The loom was hand made. 1m x 1m  but I placed one of the edges about 70cm. As I needed 50cm length, I thought this was enough for the stretch. Turns out, I needed 10 more cm. Nails were placed 1cm apart, and this also had to be decided. 

I’ve practiced and sampled this method in the first semester, however, I didn’t account for the little curve ball in the form of colors. I originally decided on using only old clothes to make the weaving as part of the sustainability angle of my project, and some old t-shirts are interwoven in the pieces, it wasn’t enough. With little time at the point of making the weave, sourcing old t-shirts that have colors that work together wasn’t practical. I had to go to a plan B of some sort. I went and bought new fabrics, sadly. And this was where my money went all over the place. I went and bought about .5 to 1 m of different color knit fabrics (weft), and 8 meters worth of pale lavender and pink knit fabric (warp). The colors I chose were more on the dark cool colors, shades of purples and blue. To brighten up the garment, I went for bright warm colors, such as yellow and red and pink. The warp stayed a single color. I wanted to portray the diversity and vibrant culture of the Philippines. For some reason, purple and yellow reminds me of the Philippines the most. Colors of the flag are also in there.



There were two methods that were at play here. First was the typical method which involves longer strips of fabric on all sides of the weaving. The second, which I ended up using, is a continuous strip of warp fabric, then pieces of strips along the weft. This became the choice because it allowed the weaving to drape more.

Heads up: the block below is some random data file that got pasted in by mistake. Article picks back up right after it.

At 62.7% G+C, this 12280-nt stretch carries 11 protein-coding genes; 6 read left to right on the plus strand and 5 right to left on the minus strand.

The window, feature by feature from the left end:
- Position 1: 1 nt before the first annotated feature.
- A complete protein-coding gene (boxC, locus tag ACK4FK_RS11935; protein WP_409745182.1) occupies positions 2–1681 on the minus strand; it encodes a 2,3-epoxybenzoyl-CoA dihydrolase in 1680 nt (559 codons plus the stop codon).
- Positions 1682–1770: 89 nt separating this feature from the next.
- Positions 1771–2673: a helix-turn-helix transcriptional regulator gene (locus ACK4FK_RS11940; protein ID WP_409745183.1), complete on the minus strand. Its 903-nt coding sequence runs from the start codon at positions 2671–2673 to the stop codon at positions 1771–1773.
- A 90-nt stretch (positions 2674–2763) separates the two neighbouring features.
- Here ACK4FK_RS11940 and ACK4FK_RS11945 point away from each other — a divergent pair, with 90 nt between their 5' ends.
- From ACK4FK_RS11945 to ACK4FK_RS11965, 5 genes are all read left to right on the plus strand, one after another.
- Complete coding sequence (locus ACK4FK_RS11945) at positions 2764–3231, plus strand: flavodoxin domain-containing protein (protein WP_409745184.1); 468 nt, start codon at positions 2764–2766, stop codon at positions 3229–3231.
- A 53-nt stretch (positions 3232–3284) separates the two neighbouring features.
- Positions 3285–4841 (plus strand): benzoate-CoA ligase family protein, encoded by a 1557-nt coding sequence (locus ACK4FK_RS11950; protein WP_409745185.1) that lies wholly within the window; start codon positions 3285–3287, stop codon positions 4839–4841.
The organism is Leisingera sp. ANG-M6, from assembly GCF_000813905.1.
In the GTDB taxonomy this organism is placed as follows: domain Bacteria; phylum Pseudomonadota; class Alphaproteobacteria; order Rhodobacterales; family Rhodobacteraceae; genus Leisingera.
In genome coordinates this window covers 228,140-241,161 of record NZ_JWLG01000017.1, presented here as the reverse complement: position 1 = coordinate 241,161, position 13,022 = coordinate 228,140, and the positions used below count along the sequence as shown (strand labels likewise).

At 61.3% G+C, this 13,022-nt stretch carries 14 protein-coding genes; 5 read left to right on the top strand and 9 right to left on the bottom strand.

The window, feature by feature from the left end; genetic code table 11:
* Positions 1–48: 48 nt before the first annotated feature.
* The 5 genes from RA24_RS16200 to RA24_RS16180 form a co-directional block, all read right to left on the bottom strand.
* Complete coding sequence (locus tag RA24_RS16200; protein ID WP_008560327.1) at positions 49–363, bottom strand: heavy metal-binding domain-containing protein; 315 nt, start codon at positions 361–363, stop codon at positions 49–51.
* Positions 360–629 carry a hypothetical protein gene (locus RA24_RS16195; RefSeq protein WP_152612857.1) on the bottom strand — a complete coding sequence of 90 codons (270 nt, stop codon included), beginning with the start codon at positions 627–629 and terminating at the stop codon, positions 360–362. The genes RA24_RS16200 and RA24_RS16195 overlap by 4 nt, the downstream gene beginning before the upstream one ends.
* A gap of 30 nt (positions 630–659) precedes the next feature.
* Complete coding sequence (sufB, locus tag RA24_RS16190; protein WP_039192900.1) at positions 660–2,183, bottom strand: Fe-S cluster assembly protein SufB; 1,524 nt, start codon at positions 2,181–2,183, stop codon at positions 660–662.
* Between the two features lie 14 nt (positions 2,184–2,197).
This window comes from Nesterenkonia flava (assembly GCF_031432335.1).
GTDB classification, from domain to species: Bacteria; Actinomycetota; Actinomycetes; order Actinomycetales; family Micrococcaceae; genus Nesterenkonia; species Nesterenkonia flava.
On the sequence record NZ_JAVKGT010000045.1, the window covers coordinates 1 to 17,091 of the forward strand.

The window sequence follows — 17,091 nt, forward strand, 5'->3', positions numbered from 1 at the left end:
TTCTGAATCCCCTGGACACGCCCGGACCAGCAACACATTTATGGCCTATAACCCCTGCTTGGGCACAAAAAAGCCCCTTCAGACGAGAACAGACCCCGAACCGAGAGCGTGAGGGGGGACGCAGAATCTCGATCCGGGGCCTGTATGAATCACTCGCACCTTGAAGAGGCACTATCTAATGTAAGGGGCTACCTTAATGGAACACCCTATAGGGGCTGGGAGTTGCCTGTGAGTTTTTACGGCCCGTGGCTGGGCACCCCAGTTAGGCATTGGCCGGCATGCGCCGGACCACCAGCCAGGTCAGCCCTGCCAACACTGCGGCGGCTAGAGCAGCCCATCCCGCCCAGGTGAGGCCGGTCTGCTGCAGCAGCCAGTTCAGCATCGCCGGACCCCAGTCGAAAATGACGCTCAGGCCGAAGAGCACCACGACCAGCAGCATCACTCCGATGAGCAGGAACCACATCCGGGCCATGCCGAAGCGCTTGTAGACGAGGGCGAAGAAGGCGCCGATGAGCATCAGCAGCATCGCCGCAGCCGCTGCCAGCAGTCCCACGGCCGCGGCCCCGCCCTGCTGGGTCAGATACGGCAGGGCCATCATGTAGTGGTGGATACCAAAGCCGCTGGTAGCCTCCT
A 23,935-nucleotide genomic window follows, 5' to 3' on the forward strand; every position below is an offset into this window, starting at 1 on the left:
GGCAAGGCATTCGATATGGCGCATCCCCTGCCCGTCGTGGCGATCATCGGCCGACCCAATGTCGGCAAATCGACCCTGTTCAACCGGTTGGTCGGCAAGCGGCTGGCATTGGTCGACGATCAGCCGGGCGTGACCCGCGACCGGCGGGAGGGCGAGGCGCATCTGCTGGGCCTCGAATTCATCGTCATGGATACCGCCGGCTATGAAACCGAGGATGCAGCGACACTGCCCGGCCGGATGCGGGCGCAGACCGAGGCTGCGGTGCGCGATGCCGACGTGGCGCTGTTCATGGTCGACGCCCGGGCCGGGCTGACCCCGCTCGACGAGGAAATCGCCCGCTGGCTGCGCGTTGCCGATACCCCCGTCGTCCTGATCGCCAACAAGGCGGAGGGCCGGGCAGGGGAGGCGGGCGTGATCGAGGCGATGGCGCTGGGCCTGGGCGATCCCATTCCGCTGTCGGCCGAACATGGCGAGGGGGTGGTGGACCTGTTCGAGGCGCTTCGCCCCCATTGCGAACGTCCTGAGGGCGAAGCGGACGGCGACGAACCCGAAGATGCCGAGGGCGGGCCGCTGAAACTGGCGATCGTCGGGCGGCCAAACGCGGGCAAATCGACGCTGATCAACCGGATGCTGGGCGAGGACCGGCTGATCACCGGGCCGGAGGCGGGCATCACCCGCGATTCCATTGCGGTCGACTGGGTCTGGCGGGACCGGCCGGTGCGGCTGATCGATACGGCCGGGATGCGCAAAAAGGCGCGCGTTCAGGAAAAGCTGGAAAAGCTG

I put together this video so I can show how the weaving was done. Writing a it down will be a mission. Here’s the process of how the weaving happened.

Making the Dress

As there were no pattern making involved, draping was the best way to put the whole garment together. I popped two panels on a mannequin, and closed the ends, leaving the middle unattached for the head to go through. From there I decided where and how other panels will go. I had to make sure that the back is also is covered. Or maybe lengthen. Those were some of the things I had to think about.

The finished product happened while the photoshoot was happening. While the other garments were being photographed, I was “sewing”my model into the dresss. I used more strips of fabrics to attach ends together and close the garment shut. It’s zero waste, in terms of panels, as they remained the rectangle as woven, but instead of cutting the shape in the whole width of the fabric, I added to make the pieces, making the rectangle work for the body.





Making the Skirt

The skirt went through the same method of “sewing” my model into the skirt draping two panels, attached to one side, and closing in at where the other ends with a strip of fabric. I have no image of how this was done, however, it is pretty straight forward as seen in the final photos below

saya & balabal

Final Garments



Pattern Making the Baro’t Saya Dress Combination

While this may seem like the simplest design, this design perhaps was the one that had so many iterations of the pattern. From using various blocks to changing the back designs to adding new features. There wasn’t any specificity in this design except for three: it’s cropped, it has a terno sleeve and can connect to the skirt. Everything else can be designed anyway. It was the last thing I designed to complete the four-look collection and it was the one I needed to make the collection more cohesive. I was challenged at the beginning of the semester to add another look, and since I have one garment per look, I accepted. However, my design brain cells must have retired for the project and my technical brain took over because designing this look took a while. There were changes here and there, and this took the final seat. That means, more iterations as I pattern make it. See Weaving post for details